class Circle : Shape
	public Circle()
		string colour = Colour();
		double width = Area(15);
	public override double Area(double radius)
		return 3.141*raduis*2;

MVC Creating a Default Error Handler for a Controller

All you have to do to create a default error handler for your ASP.NET MVC controller is put the HandleError attribute on the class. Then, if your code throws an unhandled exception (one not caught in the Try…Catch block), the user will be sent the default Error View in the Views/Shared folder:

Public Class HomeController Inherits System.Web.Mvc.Controller

At least that’s what the attribute will do if you have this tag inside the system.web element in your web.config file:

<customErrors mode=”On” defaultRedirect=”Error”/>

You can add whatever error information you want to the default Error View by adding code to the View that writes out properties from the Model’s Exception property. Alternatively, setting the customErrors element’s mode to RemoteOnly will, when you’re debugging, let you continue to see ASP.NET’s default error page with all of its information while still sending the Error View to your users in production.

MVC ViewData / ViewBag / TempData / Session


1. ViewData is a dictionary object that is derived from ViewDataDictionary class.
2. ViewData is used to pass data from controller to corresponding view.
3. It’s life lies only during the current request.
4. If redirection occurs then it’s value becomes null.
5. It’s required typecasting for getting data and check for null values to avoid error.


1. ViewBag is a dynamic property that takes advantage of the new dynamic features in C# 4.0.
2. Basically it is a wrapper around the ViewData and also used to pass data from controller to corresponding view.
3. It’s life also lies only during the current request.
4. If redirection occurs then it’s value becomes null.
5. It doesn’t required typecasting for getting data.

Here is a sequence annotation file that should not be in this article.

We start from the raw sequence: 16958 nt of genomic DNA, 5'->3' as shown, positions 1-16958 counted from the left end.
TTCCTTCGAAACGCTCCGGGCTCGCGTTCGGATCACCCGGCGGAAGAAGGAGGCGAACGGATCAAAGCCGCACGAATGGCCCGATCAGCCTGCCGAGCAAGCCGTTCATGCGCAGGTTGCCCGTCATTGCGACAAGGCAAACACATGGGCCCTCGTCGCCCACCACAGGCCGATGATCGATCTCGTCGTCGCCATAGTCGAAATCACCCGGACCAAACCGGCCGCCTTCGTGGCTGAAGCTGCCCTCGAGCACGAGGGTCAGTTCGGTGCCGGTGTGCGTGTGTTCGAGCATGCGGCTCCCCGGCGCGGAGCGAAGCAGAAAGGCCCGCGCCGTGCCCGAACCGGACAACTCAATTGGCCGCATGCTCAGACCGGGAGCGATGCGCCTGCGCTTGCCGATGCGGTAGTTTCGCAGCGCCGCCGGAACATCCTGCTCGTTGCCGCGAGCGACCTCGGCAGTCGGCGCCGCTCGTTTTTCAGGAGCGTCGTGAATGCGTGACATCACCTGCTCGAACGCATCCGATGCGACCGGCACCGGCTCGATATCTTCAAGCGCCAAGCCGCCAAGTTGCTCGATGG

1. TempData is a dictionary object that is derived from TempDataDictionary class and stored in short lives session.
2. TempData is used to pass data from current request to subsequent request (means redirecting from one page to another).
3. It’s life is very short and lies only till the target view is fully loaded.
4. It’s required typecasting for getting data and check for null values to avoid error.
5. It is used to store only one time messages like error messages, validation messages. To persist data with TempData refer this article: Persisting Data with TempData


1. Session is also used to pass data within the ASP.NET MVC application and Unlike TempData, it never expires.
2. Session is valid for all requests, not for a single redirect.
3. It’s also required typecasting for getting data and check for null values to avoid error.

MVC HiddenFor not getting correct value from model

When assigning a value to a HiddenFor html helper MVC will always use the first value posted. So if the value is then updated during a post back like below, the browser will still display the original value.

public ActionResult Foo(SomeModel model)
    model.CurrentStep = Steps.SomeNewValue; // CurrentStep is the HiddenFor value
    return View(model);

There are two solutions.

1. Clear the model state for the HiddenFor value before assigning the new value:

public ActionResult Foo(SomeModel model)
    model.CurrentStep = Steps.SomeNewValue;
    return View(model);

2. Manually generate the hidden field

<input type="hidden" name="NextStep" value="<%= Model.CurrentStep %>" />